Refreshingly straightforward and relatable, "Fractions" bodes well for Pompey's forthcoming EP, More is Less, which will be released this spring.

VIDEO PREMIERE: LUKA - Realize

Phillipe Roberts

“Did I have a face or an empty smile?”

On “Realize,” nylon-string crooner Luke Kuplowsky, aka LUKA, doesn’t so much decode the cryptic language of dreams as marvel at them. With a bleary-eyed whisper of a voice, so hushed you might feel a phantom breath drifting across your neck, his serene meditations on dreams and push-pull intimacy recall Yo La Tengo at their coziest. The microphone picks up every creak in his inflections, and smoke-filled lines like “For everything I say and do / Gets turned backwards / And everything I feel about you / Turns inwards” pour into the cascading guitar lines with the careful restraint of words left unsaid for far too long. Brushed drums skip along behind, swaying in the aquatic shimmer of pitch-shifted electric guitar to accentuate the sinister undertones of realizing the personal cost, in empathy and compassion, of sustaining love.

The accompanying video, directed by Pierce Desrochers O'Sullivan, plays up the gentle isolation of the song, casting a black-clad LUKA against sparse oceanic backgrounds. Aiming for a kind of DIY surrealism, the VHS-style video shows his form, often reduced to a distant outline, fixed and frozen while gusts, grainy seagulls, and sloshing waves clash around him. Escape in the form of jump-cut vanishings and a mysterious levitation comes slowly, before a soft fade lifts him from a partially submerged jetty, softly erasing him just as the trance-like tune comes to a close. There’s an unobtrusive but quietly psychedelic quality to entire affair; an additional layer of fantasy that complements the original’s haunting closeness.

REVIEW: Melkbelly - Nothing Valley

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Phillipe Roberts

For artists percolating in global DIY, “debut album” is often a misnomer. Regardless of our fixation on the LP format as the defining unit of measurement for musical expression, these bands have usually been kicking around the scene for years, nervously fine-tuning their sound in bars and basements; chances are, they’ve “debuted” dozens if not hundreds of times before your needle hits the wax.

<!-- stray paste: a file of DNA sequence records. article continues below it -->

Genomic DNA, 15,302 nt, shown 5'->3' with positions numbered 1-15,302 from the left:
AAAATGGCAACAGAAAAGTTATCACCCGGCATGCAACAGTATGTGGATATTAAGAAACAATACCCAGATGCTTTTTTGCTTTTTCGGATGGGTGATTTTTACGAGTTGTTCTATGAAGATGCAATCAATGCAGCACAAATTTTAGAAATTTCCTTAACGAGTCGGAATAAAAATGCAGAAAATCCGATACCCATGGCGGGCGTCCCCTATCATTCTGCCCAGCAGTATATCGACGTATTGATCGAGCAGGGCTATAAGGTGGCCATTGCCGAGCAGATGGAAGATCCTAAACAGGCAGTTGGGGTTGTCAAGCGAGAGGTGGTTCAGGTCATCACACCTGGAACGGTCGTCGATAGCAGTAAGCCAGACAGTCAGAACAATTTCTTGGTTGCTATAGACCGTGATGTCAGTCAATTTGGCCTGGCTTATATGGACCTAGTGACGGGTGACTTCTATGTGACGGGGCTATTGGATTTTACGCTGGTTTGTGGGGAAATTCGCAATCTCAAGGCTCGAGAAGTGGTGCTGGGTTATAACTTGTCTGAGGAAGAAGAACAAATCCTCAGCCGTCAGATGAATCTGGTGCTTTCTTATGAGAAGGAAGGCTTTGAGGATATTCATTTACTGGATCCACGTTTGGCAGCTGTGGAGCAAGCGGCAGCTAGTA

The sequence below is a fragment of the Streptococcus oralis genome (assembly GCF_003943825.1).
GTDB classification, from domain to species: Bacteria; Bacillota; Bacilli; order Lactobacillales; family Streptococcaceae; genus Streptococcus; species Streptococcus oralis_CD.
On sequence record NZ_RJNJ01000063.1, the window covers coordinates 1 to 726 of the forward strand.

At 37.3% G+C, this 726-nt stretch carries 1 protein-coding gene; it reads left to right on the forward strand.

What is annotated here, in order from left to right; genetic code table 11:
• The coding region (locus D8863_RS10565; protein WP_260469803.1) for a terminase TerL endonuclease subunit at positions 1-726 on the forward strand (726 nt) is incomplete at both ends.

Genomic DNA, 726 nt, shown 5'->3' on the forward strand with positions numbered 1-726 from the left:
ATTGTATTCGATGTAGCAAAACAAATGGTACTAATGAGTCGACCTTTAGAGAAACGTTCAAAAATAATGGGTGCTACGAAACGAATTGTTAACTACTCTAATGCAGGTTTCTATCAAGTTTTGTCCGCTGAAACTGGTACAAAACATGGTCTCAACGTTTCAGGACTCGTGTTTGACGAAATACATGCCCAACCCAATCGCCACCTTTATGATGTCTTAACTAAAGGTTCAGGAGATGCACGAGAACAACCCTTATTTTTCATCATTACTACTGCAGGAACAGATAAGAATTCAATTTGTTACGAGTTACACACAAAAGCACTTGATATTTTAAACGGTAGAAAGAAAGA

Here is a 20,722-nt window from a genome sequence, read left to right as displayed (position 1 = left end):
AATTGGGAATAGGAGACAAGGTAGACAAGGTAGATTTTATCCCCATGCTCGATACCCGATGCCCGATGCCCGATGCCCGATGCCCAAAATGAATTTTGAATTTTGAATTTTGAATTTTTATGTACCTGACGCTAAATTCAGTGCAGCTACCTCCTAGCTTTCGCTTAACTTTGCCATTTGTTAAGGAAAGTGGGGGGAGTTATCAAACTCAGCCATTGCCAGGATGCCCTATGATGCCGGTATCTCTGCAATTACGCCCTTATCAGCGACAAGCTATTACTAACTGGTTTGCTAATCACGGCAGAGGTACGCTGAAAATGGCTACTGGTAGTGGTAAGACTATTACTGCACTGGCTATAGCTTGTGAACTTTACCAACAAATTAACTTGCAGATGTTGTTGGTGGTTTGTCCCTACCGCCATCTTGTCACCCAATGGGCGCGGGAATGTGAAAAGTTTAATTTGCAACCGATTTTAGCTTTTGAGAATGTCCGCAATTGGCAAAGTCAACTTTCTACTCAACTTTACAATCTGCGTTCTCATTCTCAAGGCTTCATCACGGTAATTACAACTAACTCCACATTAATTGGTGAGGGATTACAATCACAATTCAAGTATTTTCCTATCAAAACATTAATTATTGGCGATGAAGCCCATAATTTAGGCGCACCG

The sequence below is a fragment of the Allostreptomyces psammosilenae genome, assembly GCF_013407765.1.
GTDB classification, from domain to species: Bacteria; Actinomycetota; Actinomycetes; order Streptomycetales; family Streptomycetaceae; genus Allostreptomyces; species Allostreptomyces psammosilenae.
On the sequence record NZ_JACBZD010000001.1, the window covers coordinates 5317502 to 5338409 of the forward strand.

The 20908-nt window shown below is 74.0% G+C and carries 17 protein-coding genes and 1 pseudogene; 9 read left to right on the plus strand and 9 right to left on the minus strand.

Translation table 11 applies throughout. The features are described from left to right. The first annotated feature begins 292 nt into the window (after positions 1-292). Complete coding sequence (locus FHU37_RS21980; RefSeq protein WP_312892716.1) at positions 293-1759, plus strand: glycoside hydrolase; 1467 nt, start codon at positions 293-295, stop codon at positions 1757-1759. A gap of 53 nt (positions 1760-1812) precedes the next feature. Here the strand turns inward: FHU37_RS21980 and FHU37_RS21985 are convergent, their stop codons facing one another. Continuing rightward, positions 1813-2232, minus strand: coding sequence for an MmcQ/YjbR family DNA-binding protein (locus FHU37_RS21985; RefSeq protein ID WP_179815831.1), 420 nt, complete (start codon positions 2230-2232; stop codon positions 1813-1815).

Melkbelly, who've just released their first long player after three years as some of Chicago’s leading noise-rock luminaries, are living that storyline right now: “emerging” from relative obscurity (having opened for such famous nobodies as Speedy Ortiz and Built to Spill) with a world-conquering debut of their own. Unapologetically refusing to pare down their wide-ranging sludge voyages in favor of pop appeal (they already have it in spades, thank you very much), Melkbelly turns up both the gain and the hooks for a more-is-more approach. Nothing Valley wisely takes the money and runs for the hills.

Previous releases by Melkbelly, even last year’s Mount Kool Kid/Elk Mountain split, failed to capture the frighteningly raw power that the four-piece brings to the stage, often sounding like you were hearing them from behind bulletproof glass. Their Breeders-by-way-of-Lightning Bolt ferocity means that Miranda Winters’ sing-song melodies are prone to spectacular and spontaneous combustion at any given moment. Seeing them can feel a bit like watching Godzilla stomping through downtown Tokyo—rapturous awe at the size of their sound, and sheer terror at the knowledge that they could bring it all toppling down with a flick of the tail.

Nothing Valley captures this unpredictability like never before. “R.O.R.OB” revels in one of Winters’ most earwormy melodies and the album’s most straightforward groove, before a round-the-kit thwack from drummer James Wetzel sets off a quarter-time dirt bomb of dissonance for the last two minutes. When Melkbelly collectively stomps on their fuzz boxes, they make sure it hits. Even confined to headphones, the hard-charging final two minutes of “Middle Of” leave craters in your eardrums, with Wetzel going off on the snare against an ascendant, sinister riff that feels like it’s running away from you.

Wetzel puts in his finest performances yet, keeping the reins tight on freakout jams and eagerly leading the band up and over difficult transitions through his assertive rhythmic fervor, but the core of Melkbelly’s staying power is the ever-evolving songwriting genius of their frontwoman. Sounding like a post-apocalyptic Kim Deal still dripping with radioactivity, Winters' melodic wit has never been sharper than it is on the one-two punch of singles “Off the Lot” and “Kid Kreative.” Her voice twists and turns like a knife, commanding and unfuckwithable on their catchiest songs to date.

The Melkbelly of Nothing Valley is devious and daring, their enthusiasm for huge riffs and shapeshifting song forms absolutely unquenchable. Coming into the haunting season, it’s fitting that the affair ends with “Helloween,” a cackling inferno of a victory lap, closing out the album with its most satisfying fuzzed out solo. Playing in the mud like carefree kids, Melkbelly uncover gem after gem of urgent, unsanitized rock. Here’s hoping they never give up the dirt.